50in50by50 State #2: Georgia
50K in 50 States by 50 Years Old
The Road So Far: Georgia— approximately 3500Km from pre-2010
I trained for sprint triathlons, jogged several miles per week, and was generally active in the heat of Savannah in those heady days of the new millennium. Who knows how far I actually went, but many kilometers were logged.
Georgia is where I claimed my physical presence, and fought off the first layer of damage done by growing up with people who actively took away anything I enjoyed, particularly if it was in the physical realm. For whatever reason they saw any enjoyment of physical movement as some sort of thing that had to be destroyed, and they did a damn good job of it.
In my early days in Georgia, I got up to 260 pounds (at 5'4"), was severely depressed, and had a terrible relationship with, well, mostly everything. It’s not uncommon for people who grow up in an abusive environment to retreat the way I did, and to have disordered relationships with their bodies like I did. Not to mention living in the constant stress of these environments, which amps up our bodies’ desire to store fat.
Don’t ask me what changed, because I honestly don’t remember. I just remember getting to a point that I was in so much emotional distress that I had to do something. Walking was the something that made me feel a little bit better, so I did that until I could do more, and more, and then I discovered triathlons and the encouraging community of folks in that space. I eventually got down to about 145 pounds.
Spoiler alert: a decade has passed and introduced lots of new stressors, so I started on this long distance walking path most recently (in 2020) at about 190 pounds. I’m not walking to lose weight, I’m walking for mental and physical health. I don’t walk distance for anybody but me — unplugging to just be away is what it’s about, and cultivating an appreciation that I can rely on my body to take me where I want to go.
Where to get some distance in Georgia
I haven’t been to Georgia in over a decade, but most of this hasn’t changed as far as I know. My favorite places:
- In and around downtown Savannah from the river up through Forsyth Park and beyond. You can’t go wrong weaving in and out of the grid layout, exploring the squares, watching as people get super confused about how to drive around the squares… and of course stopping off for food and beverages from the always on-trend places that make sense in a city that is the home of SCAD.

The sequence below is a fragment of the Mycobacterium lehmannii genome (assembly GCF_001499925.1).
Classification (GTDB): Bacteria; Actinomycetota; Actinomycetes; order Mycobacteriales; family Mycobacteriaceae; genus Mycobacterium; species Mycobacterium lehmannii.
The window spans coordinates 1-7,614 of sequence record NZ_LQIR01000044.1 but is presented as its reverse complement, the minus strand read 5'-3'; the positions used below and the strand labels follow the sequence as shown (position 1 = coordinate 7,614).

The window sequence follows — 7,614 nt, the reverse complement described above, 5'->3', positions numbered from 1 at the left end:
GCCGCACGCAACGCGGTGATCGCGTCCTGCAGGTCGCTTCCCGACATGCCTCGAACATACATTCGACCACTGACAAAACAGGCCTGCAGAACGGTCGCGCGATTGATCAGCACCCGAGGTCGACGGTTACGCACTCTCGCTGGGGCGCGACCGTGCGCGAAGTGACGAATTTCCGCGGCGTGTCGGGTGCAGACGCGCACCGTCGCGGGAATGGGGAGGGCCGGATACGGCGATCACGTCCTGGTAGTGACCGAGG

- The Savannah National Wildlife Refuge (fair warning: the bugs are murderous so bathe in DEET first). This is an excellent place to see shore birds and raptors among many others and has great paths to wander for hours. The loop road is for cars and is a few miles long, and there are dykes that criss-cross the whole thing that easily add miles and fantastic wildlife sighting opportunities too. Technically this is in South Carolina if that matters for your state count.
- The Old Tybee Railroad rail trail and Fort Pulaski National Monument. More bugs, more DEET required. Beautiful rail trail with water on both sides that runs about 6 miles total on an out and back if memory serves. If you add in Fort Pulaski you can easily get 10 miles or more, while running into birds, deer, and a lot of natural beauty.
I was obviously a Savannah resident and that shaped my favorite spots. Other favorites of mine are exploring Civil Rights history in Atlanta and wandering the mountains around Helen.
If you’re in and around Georgia, add your favorite long walks to the comments.
Celebrating Georgia Indigenous Voices
The Georgia Tribe of Eastern Cherokee are a tremendous resource for history, language preservation, and education. Exploring their web site and videos is time well spent.
There are three tribes recognized by the government of the state of Georgia, and the Native American population is approximately 0.3%. Like in Alabama, many of these folks are the descendants of people who refused to leave their homes and walk the Trail of Tears.
I have set myself a goal of completing at least 50Km in all 50 states by the time I’m 50. To acknowledge that I’m traveling on land that was stolen from others, I am donating $500 to the First Nations Development Institute for each state I complete.
Thank you for reading and supporting me on this journey. If you’re able to chip in — for your state, or for all 50 states — you’ll help me double the impact I’m able to make on my own.
If you’re from Georgia or living there right now, help me lift up indigenous voices in your state by recommending an indigenous-led organization that supports the cultural and economic vitality of indigenous Georgians.